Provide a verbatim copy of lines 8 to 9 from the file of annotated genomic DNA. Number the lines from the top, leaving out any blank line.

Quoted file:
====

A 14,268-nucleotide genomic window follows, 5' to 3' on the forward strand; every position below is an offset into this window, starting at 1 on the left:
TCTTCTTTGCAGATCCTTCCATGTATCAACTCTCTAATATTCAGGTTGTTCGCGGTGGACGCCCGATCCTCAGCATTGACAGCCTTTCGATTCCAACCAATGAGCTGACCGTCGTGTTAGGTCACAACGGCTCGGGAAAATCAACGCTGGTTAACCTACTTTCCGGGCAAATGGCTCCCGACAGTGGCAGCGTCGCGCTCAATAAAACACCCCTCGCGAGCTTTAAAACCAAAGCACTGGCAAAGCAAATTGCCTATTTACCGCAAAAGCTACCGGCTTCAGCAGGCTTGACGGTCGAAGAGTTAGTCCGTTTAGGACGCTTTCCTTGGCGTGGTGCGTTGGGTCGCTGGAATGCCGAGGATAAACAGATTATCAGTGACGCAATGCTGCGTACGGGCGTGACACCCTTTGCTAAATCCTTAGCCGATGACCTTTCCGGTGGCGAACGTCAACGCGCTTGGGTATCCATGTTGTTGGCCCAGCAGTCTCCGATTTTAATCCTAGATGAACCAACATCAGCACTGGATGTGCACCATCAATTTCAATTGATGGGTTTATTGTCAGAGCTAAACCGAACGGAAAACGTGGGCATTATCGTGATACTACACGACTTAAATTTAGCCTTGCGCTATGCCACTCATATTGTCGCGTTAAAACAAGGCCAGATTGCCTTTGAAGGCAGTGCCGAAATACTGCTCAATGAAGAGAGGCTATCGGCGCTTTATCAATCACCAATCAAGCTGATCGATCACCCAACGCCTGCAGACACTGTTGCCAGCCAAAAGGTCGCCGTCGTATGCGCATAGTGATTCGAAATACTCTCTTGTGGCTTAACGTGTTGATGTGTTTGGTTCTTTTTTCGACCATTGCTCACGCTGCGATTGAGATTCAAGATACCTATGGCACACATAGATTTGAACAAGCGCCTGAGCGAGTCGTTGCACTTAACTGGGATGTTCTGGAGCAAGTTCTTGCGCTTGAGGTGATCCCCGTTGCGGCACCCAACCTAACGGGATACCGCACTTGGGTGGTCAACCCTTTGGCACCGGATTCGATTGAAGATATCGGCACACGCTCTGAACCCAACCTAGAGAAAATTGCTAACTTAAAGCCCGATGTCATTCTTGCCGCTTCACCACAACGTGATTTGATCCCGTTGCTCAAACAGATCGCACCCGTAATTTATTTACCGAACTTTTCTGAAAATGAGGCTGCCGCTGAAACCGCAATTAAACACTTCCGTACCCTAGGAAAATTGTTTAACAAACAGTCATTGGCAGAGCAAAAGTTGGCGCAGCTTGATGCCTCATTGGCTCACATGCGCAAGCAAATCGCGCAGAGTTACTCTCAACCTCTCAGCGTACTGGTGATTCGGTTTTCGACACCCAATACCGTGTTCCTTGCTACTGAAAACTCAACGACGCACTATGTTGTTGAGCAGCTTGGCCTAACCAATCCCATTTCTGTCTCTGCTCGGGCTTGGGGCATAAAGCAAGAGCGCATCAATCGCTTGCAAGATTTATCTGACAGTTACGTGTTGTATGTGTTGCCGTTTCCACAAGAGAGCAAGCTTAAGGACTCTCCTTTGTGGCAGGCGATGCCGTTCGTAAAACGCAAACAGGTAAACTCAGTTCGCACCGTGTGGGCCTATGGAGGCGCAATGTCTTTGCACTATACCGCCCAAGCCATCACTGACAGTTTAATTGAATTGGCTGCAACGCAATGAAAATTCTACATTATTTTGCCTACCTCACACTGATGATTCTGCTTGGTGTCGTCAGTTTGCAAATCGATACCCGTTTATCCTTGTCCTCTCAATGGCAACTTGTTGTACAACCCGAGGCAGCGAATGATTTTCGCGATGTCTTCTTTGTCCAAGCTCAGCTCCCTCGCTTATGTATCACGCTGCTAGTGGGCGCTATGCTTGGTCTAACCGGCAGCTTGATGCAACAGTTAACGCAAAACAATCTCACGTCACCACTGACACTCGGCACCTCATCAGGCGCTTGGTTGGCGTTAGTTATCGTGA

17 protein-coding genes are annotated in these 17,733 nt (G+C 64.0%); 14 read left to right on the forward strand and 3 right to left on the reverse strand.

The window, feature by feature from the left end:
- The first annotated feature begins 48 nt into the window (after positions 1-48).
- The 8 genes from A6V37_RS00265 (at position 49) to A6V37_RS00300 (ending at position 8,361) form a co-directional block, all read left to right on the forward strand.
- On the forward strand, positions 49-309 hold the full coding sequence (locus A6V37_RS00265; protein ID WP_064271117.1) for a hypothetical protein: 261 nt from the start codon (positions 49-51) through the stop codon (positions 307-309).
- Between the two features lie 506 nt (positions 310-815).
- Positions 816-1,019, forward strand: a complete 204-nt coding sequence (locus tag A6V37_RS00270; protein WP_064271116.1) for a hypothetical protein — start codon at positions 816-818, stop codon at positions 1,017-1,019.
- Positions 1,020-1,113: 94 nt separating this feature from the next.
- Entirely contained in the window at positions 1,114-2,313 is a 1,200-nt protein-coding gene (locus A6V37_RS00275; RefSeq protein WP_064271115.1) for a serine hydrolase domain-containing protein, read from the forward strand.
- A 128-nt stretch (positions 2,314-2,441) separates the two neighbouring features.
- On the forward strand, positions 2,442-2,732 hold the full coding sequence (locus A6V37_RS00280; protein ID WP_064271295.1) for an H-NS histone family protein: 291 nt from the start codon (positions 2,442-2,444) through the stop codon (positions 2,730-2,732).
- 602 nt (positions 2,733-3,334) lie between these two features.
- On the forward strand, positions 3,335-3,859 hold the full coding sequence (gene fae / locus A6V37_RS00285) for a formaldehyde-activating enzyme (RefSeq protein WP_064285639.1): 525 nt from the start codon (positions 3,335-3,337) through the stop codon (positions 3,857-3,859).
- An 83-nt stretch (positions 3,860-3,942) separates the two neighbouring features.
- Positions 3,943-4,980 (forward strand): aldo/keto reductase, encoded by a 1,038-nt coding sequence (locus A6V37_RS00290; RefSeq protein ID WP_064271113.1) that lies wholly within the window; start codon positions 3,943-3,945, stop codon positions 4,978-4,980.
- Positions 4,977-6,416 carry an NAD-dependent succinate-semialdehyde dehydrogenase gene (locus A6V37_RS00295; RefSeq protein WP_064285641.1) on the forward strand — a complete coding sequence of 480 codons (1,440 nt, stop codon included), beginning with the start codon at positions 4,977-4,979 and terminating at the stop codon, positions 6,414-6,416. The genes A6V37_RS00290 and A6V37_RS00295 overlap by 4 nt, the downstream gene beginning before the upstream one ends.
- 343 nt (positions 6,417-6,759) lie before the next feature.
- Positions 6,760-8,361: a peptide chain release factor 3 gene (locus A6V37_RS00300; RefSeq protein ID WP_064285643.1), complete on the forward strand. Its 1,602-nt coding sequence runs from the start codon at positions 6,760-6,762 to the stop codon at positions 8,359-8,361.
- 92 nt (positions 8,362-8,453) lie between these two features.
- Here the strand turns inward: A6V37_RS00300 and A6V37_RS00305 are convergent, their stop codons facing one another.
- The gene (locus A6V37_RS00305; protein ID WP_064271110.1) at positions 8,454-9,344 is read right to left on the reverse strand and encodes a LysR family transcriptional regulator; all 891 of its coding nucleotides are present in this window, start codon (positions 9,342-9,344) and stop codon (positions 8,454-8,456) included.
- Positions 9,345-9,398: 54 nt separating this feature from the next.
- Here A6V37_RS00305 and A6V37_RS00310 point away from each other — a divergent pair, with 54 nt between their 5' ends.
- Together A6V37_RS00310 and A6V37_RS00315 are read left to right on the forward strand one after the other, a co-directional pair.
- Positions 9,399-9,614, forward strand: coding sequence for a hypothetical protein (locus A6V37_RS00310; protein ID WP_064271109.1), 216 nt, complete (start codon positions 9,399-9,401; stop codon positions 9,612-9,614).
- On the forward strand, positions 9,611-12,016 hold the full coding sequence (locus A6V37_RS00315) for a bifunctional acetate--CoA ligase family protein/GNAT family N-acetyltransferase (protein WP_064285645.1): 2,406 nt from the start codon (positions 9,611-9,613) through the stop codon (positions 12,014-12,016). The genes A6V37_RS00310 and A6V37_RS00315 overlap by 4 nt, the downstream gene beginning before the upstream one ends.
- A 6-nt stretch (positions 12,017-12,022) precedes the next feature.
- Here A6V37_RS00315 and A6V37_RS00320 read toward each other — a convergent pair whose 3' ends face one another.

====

- Between the two features lie 506 nt (positions 310-815).
- Positions 816-1,019, forward strand: a complete 204-nt coding sequence (locus tag A6V37_RS00270; protein WP_064271116.1) for a hypothetical protein — start codon at positions 816-818, stop codon at positions 1,017-1,019.